[00:10.800] And in this video I want to show you something similar and it's about the audio rate modulator and I know a lot of people shy away from certain techniques inside BitwigStudio because they think it's too advanced or it's too complicated to set up and I want to show you that's not the case.
[00:27.000] It's pretty easy, you can use it everywhere and it's actually nice to create some beautiful sounds with it.
[00:36.000] So let's start the video and enjoy the ride.
[00:44.000] If you want to save some money on BitwigStudio and the upgrade plans and you want to support my channel and my content, then go to my web page,
[00:52.000] use the link to the Bitwigstore, use my code and save 10% on the regular price.
[00:59.000] So here we are in BitwigStudio 3.2 but this tutorial is possible I think in every version after 2.0 where the modulators are introduced.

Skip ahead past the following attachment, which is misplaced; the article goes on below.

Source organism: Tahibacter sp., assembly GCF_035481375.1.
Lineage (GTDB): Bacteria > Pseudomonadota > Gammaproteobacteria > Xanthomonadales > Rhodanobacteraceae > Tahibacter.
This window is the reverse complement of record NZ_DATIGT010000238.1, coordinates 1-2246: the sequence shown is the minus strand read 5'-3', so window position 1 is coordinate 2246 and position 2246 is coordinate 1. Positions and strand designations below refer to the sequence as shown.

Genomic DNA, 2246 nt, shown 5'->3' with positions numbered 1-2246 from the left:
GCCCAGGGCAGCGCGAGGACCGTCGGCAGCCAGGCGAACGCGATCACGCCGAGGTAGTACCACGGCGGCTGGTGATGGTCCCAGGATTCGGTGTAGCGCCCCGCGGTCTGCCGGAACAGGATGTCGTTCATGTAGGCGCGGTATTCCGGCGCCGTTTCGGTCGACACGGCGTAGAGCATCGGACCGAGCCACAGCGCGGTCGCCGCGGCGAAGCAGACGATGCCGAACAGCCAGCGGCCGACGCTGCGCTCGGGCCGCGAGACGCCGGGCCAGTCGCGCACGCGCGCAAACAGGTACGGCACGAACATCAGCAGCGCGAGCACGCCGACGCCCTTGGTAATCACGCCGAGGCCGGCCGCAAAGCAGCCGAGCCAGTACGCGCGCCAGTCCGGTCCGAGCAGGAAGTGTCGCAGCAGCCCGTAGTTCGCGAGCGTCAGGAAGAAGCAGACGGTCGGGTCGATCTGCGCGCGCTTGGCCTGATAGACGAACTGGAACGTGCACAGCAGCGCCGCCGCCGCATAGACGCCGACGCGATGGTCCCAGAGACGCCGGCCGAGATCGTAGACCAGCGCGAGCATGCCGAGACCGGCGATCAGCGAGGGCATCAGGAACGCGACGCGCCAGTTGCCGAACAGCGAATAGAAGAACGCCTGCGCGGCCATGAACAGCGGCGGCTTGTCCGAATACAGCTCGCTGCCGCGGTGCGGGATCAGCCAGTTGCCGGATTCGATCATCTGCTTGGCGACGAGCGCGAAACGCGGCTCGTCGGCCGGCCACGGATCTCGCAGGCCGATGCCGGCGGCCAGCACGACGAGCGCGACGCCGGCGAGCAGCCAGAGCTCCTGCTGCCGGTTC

[01:10.000] And we have one instrument track here and we create one instrument on it. It's called Phase 4 and I check my keyboard here.
[01:29.000] What we have to do now is to unfold here the modulator section and we add one audio rate modulator.
[01:40.000] And this audio rate modulator basically takes the audio signal from anywhere.
[01:46.000] If you don't choose your input and audio input, it takes the audio from in front of the Phase 4.
[01:52.000] So in fact you can use the Phase 4 instrument itself on an audio track where you have a sample loaded and then you can use this to influence the sound of the Phase 4 itself.
[02:04.000] But in our case here we have just an instrument track so there is now sound in front so we can choose an input.